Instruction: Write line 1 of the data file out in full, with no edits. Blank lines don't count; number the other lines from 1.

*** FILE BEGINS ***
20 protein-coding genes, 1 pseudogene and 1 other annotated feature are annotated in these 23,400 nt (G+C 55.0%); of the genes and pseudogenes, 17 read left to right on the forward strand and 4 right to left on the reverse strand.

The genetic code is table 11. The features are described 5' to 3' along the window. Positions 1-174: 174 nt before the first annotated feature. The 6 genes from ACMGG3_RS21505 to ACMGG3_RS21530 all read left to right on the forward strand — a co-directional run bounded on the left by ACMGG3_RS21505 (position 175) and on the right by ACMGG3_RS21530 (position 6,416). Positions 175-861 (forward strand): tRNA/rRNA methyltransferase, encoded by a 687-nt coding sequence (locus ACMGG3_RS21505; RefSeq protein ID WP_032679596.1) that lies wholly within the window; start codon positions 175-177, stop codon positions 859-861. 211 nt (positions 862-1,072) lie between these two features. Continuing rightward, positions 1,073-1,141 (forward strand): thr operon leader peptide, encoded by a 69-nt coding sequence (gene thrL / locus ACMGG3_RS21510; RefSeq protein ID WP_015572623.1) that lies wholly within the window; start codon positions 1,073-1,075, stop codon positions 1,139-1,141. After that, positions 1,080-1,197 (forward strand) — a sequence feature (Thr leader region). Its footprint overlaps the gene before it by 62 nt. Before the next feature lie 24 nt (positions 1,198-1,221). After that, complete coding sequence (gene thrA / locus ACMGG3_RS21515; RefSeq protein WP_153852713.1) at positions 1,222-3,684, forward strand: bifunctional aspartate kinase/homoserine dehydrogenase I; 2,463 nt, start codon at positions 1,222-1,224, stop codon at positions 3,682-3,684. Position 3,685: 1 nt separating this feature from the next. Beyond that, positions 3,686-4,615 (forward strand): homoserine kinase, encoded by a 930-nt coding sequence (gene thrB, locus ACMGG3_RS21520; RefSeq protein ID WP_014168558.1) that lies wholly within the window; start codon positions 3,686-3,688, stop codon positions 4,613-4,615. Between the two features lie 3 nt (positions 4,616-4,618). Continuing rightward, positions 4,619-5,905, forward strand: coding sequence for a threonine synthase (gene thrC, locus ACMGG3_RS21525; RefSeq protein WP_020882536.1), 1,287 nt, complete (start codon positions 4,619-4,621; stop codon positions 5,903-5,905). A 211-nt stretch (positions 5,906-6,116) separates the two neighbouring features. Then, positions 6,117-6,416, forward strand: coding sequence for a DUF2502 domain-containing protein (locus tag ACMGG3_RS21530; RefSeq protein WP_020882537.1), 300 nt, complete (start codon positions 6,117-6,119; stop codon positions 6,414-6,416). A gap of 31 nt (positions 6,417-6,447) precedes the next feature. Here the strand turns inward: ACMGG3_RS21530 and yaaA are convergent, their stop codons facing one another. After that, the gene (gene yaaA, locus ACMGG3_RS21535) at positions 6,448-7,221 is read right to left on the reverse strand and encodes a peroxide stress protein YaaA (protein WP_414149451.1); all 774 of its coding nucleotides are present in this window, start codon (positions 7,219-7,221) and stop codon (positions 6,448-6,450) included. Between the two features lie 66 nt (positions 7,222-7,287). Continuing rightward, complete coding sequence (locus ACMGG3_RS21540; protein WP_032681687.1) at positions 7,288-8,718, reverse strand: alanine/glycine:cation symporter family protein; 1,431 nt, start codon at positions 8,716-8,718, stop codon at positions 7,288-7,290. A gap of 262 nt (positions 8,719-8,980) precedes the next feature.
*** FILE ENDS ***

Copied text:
20 protein-coding genes, 1 pseudogene and 1 other annotated feature are annotated in these 23,400 nt (G+C 55.0%); of the genes and pseudogenes, 17 read left to right on the forward strand and 4 right to left on the reverse strand.